If there were put options on these kinds of papers, one could perhaps consider investments in them, provided the institutional investor who holds it on the put day, is compelled by law to exercise the put option in the larger interests of the investors. We have seen what happens when some fund managers play with the issuers and fail to exercise the put options. 
 
Complex financial instruments should be kept away from any pool of money that has retail investors. That would be a confidence booster for investors. Yes, it is not beneficial to the corporate world and the bankers, brokers and fund managers. But the regulators must take the investors’ side on this.
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    COMMENTS

    vibhava

    1 week ago

    Who can forget the US 64 saga!!!! what was supposed to be a scheme that was akin to sovereign risk and a scheme that would continue in perpetuity was wound up on terms that left retail investors poorer and with their dreams of wealth creation shattered.....the issue is that for the issuers there is no fear of the law and worse no concern for the retail investor.....best for retail investors to exercise their own judgement before buying into tall promises.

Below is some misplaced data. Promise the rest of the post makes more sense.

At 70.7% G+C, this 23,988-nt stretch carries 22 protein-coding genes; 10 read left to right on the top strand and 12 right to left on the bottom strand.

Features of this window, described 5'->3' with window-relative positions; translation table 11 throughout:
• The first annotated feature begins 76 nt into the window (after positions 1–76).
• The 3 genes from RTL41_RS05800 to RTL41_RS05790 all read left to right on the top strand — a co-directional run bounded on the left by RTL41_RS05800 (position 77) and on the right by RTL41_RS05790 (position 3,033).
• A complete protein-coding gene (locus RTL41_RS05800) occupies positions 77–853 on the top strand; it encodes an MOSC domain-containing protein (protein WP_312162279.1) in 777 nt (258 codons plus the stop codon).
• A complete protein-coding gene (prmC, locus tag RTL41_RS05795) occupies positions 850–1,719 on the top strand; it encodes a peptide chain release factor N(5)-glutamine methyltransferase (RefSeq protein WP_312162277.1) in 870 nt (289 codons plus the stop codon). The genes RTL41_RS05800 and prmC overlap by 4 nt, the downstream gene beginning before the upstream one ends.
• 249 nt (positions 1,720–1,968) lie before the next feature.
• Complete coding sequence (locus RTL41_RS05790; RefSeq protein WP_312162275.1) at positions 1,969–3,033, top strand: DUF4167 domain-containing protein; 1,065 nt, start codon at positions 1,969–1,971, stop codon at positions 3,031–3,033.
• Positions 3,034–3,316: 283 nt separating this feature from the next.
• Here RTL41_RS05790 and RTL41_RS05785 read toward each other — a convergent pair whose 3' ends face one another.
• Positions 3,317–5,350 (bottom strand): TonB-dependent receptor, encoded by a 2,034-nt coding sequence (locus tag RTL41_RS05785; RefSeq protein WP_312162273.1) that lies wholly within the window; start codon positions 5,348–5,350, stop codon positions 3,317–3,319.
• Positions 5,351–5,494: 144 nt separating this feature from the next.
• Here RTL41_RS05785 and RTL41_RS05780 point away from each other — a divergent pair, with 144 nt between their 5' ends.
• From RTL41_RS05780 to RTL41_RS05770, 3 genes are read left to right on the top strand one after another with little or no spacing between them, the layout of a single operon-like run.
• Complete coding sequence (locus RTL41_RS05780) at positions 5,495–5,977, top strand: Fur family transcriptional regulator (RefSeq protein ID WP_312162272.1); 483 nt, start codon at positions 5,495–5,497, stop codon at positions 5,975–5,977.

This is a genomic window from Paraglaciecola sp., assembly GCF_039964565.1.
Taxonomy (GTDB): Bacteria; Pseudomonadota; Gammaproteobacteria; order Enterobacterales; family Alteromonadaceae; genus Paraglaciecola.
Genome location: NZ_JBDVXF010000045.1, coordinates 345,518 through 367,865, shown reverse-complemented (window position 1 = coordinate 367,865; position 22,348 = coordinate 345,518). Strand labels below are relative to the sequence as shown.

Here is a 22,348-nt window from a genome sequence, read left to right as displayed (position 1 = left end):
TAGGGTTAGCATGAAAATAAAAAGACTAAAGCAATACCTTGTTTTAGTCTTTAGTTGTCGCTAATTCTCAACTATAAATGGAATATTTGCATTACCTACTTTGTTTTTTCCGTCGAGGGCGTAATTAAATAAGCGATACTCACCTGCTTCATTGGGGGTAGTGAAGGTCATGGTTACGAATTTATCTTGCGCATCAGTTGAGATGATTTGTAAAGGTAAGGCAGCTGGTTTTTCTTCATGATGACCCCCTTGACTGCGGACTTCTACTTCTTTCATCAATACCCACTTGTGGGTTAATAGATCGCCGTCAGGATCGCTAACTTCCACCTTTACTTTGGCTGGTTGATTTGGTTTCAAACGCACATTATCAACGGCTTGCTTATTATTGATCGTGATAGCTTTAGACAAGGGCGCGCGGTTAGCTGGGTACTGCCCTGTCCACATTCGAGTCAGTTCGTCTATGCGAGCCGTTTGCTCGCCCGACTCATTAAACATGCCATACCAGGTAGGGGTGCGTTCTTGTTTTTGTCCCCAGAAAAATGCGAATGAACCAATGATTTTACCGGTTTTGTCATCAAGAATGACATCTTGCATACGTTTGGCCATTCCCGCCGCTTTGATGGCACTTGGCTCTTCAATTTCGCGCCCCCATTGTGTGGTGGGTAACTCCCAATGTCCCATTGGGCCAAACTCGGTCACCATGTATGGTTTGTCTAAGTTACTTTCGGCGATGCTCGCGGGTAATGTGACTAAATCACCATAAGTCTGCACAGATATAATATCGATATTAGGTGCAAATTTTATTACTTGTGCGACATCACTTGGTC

adityag

    3 weeks ago

    I think you're barking up the wrong tree.

    This is no different from investing in junk stock, except you seem to make an exception for it. Perpetual bonds are no different from futures and options (or a junk stock, like KF Airlines) - both have their idiosyncratic risk factors which have to be explained to retail investors (that's why fiduciaries exists).